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10 Wonders of Matchday - Afterglow

Nick Catley looks at what makes going to football special


So. Match day is progressing apace. We’ve scored an early goal, and added a second towards half-time, looking comfortable. Out of nowhere, we’ve conceded stupidly a few minutes into the second half, eliciting that familiar sinking feeling and knot in the stomach with the knowledge that the last half-hour, previously looking like a comfortable canter to the line, has now become the longest of slogs, filled with the kind of dread usually associated with seeing a train door close at the precise moment you realise your wallet’s still on it.

However, although we took a battering for a while, we’ve seen it through, and haven’t really looked like conceding for some time, not, of course, that you would mention this to anyone around you, or even admit it to yourself, except via some sort of internal lizard-like communication mechanism. As the allotted stoppage time is coming to an end, one last speculative effort floats harmlessly wide to a Rookery cheer that is half mocking, half genuine relief. The goal kick is taken, and with the ball in the air (and why, incidentally, does it seem to be impossible for any official to blow for time at any point other than when the ball has just been cleared? If time’s up, it’s up, surely?) the full-time whistle sounds. The knot in the stomach that’s been loosening very slightly for the last few minutes releases into relief (always relief rather than joy, as the full-time whistle isn’t so much a good thing as a signal that bad things can’t happen any more).

We sing and clap the team as Just Can’t Get Enough plays on the speakers. Incidentally, for someone who can’t stand interruptions such as music after goals, I really quite like this song. I think partly it’s because the main event is over, and partly it is because the sentiment genuinely does sum up the moment. It feels great. We bounce out of the ground surrounded by a Ready Brek-style glow (a reference which would no doubt confuse our teenage audience, if we had one), which works its magic on us for the rest of the weekend. Minor setbacks don’t matter, because we’ve just won. Got to see a less-than-cherished family member tomorrow? Maybe, but we’re three points further from relegation. Tricky meeting to come on Monday? Yes, but we’ve gone up three places, you see.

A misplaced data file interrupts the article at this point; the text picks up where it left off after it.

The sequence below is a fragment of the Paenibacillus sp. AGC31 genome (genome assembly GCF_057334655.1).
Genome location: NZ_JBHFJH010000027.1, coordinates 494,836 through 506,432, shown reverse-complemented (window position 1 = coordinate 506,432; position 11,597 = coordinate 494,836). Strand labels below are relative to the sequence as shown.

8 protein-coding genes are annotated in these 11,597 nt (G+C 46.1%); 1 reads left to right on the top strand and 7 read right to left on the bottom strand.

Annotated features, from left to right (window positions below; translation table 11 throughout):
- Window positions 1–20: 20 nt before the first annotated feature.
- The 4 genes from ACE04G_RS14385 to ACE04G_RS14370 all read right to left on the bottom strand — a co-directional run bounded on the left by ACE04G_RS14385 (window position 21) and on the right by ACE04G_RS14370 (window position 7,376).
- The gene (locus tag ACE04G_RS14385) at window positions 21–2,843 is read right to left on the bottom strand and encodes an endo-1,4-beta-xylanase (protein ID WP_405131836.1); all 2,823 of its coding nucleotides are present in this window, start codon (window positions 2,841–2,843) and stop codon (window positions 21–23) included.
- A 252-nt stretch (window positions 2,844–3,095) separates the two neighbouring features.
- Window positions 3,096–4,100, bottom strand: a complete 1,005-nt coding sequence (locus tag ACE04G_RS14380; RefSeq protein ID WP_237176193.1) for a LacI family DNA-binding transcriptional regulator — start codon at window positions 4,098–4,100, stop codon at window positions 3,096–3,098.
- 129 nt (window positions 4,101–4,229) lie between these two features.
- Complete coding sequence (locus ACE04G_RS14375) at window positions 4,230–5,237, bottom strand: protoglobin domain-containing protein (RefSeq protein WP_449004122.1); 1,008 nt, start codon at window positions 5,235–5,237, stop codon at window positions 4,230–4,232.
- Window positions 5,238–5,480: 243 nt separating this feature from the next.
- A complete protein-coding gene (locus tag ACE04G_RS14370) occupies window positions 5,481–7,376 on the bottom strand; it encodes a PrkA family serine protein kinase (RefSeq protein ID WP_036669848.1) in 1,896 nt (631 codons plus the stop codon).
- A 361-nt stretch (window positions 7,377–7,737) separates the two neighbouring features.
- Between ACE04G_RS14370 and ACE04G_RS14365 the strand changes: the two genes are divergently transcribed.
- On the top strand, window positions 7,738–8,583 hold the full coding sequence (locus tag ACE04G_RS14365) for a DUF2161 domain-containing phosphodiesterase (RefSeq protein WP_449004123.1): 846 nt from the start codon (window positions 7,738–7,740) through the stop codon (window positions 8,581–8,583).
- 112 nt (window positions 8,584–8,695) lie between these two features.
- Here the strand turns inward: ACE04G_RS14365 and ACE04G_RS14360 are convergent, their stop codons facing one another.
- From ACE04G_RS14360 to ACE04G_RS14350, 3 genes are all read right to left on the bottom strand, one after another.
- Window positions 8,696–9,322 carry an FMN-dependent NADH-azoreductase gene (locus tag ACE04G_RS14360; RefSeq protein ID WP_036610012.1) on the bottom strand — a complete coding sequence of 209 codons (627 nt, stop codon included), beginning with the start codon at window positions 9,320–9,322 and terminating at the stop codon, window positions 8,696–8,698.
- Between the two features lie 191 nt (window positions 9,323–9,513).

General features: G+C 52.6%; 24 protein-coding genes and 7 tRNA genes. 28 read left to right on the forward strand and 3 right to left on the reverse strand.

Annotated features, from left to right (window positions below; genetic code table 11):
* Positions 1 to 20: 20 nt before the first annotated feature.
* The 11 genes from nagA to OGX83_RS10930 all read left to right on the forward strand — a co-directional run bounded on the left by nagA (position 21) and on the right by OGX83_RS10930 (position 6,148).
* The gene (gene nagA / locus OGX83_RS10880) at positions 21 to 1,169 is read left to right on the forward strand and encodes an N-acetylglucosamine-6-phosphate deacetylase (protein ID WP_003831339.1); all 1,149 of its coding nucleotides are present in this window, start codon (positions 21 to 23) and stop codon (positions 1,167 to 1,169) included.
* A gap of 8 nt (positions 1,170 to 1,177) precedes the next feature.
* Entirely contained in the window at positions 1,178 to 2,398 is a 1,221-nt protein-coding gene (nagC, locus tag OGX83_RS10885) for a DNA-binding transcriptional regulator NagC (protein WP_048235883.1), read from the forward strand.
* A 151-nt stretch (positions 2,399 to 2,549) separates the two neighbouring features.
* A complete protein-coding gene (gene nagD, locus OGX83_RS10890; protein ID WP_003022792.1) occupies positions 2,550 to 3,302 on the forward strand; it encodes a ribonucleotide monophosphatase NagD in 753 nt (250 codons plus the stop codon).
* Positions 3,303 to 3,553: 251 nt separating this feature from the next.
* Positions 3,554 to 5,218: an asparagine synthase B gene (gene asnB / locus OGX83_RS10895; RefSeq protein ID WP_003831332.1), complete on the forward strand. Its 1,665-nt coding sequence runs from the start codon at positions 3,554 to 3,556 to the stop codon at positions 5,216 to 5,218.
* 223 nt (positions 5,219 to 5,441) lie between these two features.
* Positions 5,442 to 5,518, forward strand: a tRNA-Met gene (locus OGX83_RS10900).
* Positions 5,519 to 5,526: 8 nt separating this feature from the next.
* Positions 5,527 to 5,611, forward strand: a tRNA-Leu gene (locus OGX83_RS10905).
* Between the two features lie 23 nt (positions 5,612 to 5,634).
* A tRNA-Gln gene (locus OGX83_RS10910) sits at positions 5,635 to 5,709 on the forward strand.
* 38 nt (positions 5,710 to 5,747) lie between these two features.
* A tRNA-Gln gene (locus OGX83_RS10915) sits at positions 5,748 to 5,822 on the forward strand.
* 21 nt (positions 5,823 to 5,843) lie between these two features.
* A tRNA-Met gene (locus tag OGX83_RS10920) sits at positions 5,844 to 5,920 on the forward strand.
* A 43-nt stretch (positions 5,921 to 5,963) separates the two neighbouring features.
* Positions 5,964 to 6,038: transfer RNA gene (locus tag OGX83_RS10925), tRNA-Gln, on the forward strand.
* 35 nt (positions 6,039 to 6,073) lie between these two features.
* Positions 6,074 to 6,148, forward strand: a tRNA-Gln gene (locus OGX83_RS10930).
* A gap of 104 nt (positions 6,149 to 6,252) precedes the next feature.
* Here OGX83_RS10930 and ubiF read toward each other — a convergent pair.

The glow lasts through a journey home which can happily be spent poring over other results and league tables, silently gloating over those who have slipped behind us. Even those who’ve won haven’t gained any ground. The journey passes in a flash, followed by a euphoric Saturday night, watching undemanding TV with a nice glass of something, floating on victory’s cloud. The world is painted in more vivid colours. The next day, the dreaded task is polished off in no time, the awkward problem is solved without fuss. The reasons are ridiculous, we get that – but that’s the way it is. It’s not quite true to say we live for this, but… it really does make a hell of a difference.

Since April 2019 – three years, near enough – this has happened just six times in home League matches with unrestricted crowds, including three in an 11-day period as we ended 2019 and started 2020 in the charming belief that it would be just another year. We’ve had our best-ever single-season home record in that time of course, but seeing it on TV just isn’t the same. Even then, the four games we didn’t win included two of the three where a limited attendance was allowed. It’s little wonder it’s started to feel a bit of a chore at times. Without the magic, we catch a glimpse of the back of the film set, start to see the sheer effort we go to for this ridiculous, pointless, brilliant hobby of ours. Plenty of people are saying how disconnected they feel, and link this to the club’s actions rather than their results – understandable to an extent, and of course Watford aren’t perfect, but a few more weekends like this would, I suspect, make most people an awful lot more sanguine about the Pozzos’ communications strategy. 

These things go in cycles. Those Saturday nights will return, in one division or another. 

Keep the faith.